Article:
Hello,

I have a fairly large DB to dump and restore as fast as possible. I'm moving from 8.0.3 to 8.2.3! :)

I normally dump with these options:

-d MyDB --clean --inserts --column-inserts --format=P

But the last time I tried that, the restore took foreeeeeeeeeeeeeever. So I'm looking for the fastest way to import data from the old DB to the new one. Judging from pg_dump man page the following should be the fastest dump & restore:

-d MyDB --format=c --ignore-version

Is there anything else I can do to make the restore as fast as possible?

Thanks,
Otis

. . . . . . . . . . . . . . . . . . . . . . . . . . . . . .
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  • Joshua D. Drake at Feb 22, 2007 at 4:05 pm

    ogjunk-pgjedan@yahoo.com wrote:
    Hello,

    I have a fairly large DB to dump and restore as fast as possible. I'm moving from 8.0.3 to 8.2.3! :)

    I normally dump with these options:

    -d MyDB --clean --inserts --column-inserts --format=P

    But the last time I tried that, the restore took foreeeeeeeeeeeeeever. So I'm looking for the fastest way to import data from the old DB to the new one. Judging from pg_dump man page the following should be the fastest dump & restore:

    -d MyDB --format=c --ignore-version

    Is there anything else I can do to make the restore as fast as possible?
    Don't use -d, it means dump as inserts.

    Joshua D. Drake

    Thanks,
    Otis

    . . . . . . . . . . . . . . . . . . . . . . . . . . . . . .
    Simpy -- http://www.simpy.com/ - Tag - Search - Share



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  • Naomi Walker at Feb 22, 2007 at 4:14 pm
    Consider leaving all indicies off until the load finishes...

    Naomi

    ogjunk-pgjedan@yahoo.com wrote:
    Hello,

    I have a fairly large DB to dump and restore as fast as possible. I'm moving from 8.0.3 to 8.2.3! :)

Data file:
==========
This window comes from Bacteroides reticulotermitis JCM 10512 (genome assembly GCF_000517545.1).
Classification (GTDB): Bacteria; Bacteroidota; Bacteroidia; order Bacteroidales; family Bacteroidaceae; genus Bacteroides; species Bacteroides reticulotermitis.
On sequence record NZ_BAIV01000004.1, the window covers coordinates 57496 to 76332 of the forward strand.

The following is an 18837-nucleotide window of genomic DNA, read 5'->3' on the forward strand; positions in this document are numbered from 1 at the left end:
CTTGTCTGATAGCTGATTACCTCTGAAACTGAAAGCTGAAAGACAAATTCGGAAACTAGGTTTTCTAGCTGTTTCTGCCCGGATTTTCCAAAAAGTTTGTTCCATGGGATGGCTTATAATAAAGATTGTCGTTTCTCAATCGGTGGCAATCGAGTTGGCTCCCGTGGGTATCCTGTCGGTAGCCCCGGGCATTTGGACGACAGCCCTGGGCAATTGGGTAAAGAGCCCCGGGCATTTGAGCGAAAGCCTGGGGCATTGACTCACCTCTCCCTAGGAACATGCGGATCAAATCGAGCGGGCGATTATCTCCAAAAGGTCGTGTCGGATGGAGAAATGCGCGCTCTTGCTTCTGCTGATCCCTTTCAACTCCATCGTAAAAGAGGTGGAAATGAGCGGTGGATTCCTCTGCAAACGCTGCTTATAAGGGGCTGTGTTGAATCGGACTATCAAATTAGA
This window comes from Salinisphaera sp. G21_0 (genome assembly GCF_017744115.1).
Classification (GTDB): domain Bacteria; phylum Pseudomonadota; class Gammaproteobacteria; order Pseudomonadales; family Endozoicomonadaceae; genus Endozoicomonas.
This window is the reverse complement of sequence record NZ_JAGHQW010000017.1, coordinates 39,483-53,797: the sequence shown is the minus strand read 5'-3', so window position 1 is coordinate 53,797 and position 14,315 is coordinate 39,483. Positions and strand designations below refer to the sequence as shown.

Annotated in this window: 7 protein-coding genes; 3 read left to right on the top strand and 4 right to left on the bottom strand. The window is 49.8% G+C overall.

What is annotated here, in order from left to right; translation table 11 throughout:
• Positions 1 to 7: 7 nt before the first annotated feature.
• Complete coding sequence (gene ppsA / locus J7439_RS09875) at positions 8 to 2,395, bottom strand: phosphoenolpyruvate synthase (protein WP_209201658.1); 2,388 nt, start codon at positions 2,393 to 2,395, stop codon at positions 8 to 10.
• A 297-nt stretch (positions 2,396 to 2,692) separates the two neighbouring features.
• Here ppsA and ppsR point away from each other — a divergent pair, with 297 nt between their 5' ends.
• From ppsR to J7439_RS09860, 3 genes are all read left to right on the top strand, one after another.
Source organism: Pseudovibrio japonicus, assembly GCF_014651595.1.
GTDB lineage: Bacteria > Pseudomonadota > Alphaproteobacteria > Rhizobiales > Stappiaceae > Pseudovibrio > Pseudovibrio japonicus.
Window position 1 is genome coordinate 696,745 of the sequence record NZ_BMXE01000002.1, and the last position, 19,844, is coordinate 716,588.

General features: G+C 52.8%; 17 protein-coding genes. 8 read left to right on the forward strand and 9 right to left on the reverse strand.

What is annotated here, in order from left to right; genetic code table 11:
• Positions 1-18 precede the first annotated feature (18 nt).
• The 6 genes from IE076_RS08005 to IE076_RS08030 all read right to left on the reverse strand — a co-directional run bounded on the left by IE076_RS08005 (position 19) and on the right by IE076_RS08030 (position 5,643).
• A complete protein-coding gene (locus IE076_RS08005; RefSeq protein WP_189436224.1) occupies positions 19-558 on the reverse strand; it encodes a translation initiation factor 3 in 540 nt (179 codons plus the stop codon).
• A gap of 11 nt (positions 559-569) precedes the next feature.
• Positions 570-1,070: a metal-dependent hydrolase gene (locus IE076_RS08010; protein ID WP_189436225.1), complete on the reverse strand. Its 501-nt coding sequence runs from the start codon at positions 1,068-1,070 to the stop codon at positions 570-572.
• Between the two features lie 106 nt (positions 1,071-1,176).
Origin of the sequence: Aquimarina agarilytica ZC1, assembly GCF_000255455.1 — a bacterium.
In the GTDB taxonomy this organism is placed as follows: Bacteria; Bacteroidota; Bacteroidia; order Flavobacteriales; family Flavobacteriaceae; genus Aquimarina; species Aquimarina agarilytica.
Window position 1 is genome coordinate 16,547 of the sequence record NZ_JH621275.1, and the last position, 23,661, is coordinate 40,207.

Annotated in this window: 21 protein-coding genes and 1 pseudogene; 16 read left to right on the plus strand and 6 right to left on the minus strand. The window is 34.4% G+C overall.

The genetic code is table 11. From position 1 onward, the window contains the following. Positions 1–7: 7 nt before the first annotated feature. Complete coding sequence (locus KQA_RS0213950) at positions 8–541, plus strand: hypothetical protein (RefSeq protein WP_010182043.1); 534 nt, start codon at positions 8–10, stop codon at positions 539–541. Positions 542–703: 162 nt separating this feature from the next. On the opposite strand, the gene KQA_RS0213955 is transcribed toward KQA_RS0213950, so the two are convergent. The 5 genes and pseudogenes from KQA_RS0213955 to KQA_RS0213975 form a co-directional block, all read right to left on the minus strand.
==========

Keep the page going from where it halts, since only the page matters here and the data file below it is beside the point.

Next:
I normally dump with these options:

    -d MyDB --clean --inserts --column-inserts --format=P

    But the last time I tried that, the restore took foreeeeeeeeeeeeeever. So I'm looking for the fastest way to import data from the old DB to the new one. Judging from pg_dump man page the following should be the fastest dump & restore:

    -d MyDB --format=c --ignore-version

    Is there anything else I can do to make the restore as fast as possible?

    Thanks,
    Otis

    . . . . . . . . . . . . . . . . . . . . . . . . . . . . . .
    Simpy -- http://www.simpy.com/ - Tag - Search - Share



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    choose an index scan if your joining column's datatypes do not
    match

    --
    ----------------------------------------------------------------------------
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    Mphasis Healthcare Solutions nwalker@mhs.mphasis.com
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  • Tom Lane at Feb 22, 2007 at 4:25 pm

    ogjunk-pgjedan@yahoo.com writes:
    I normally dump with these options:
    -d MyDB --clean --inserts --column-inserts --format=P
    But the last time I tried that, the restore took foreeeeeeeeeeeeeever.
    --inserts is pretty expensive.
    So I'm looking for the fastest way to import data from the old DB to the new one. Judging from pg_dump man page the following should be the fastest dump & restore:
    -d MyDB --format=c --ignore-version
    Don't use --ignore-version; it's a good way to shoot yourself in the foot.

    pg_dump's default behavior is about as good as you can get; there are no
    optional switches that will make it faster. What you *can* do is make
    sure that the receiving system is properly configured before you start
    the restore --- increase maintenance_work_mem and checkpoint_segments
    in particular. See this page, especially the last section:
    http://www.postgresql.org/docs/8.2/static/populate.html

    regards, tom lane
  • Ogjunk-pgjedan at Feb 22, 2007 at 5:21 pm
    ----- Original Message ----
    From: Tom Lane <tgl@sss.pgh.pa.us>

    ogjunk-pgjedan@yahoo.com writes:
    I normally dump with these options:
    -d MyDB --clean --inserts --column-inserts --format=P
    But the last time I tried that, the restore took foreeeeeeeeeeeeeever.
    --inserts is pretty expensive.

    OG: right. I won't use -d then.
    So I'm looking for the fastest way to import data from the old DB to the new one. Judging from pg_dump man page the following should be the fastest dump & restore:
    -d MyDB --format=c --ignore-version
    Don't use --ignore-version; it's a good way to shoot yourself in the foot.

    OG: even when upgrading (8.0.3 -> 8.2.3)? I'll dump with pg_dump from 8.0.3 and them import with pg_restore from the newly installed 8.2.3. Wouldn't I *have to* use --ignore-version for that to work?

    pg_dump's default behavior is about as good as you can get; there are no
    optional switches that will make it faster. What you *can* do is make
    sure that the receiving system is properly configured before you start
    the restore --- increase maintenance_work_mem and checkpoint_segments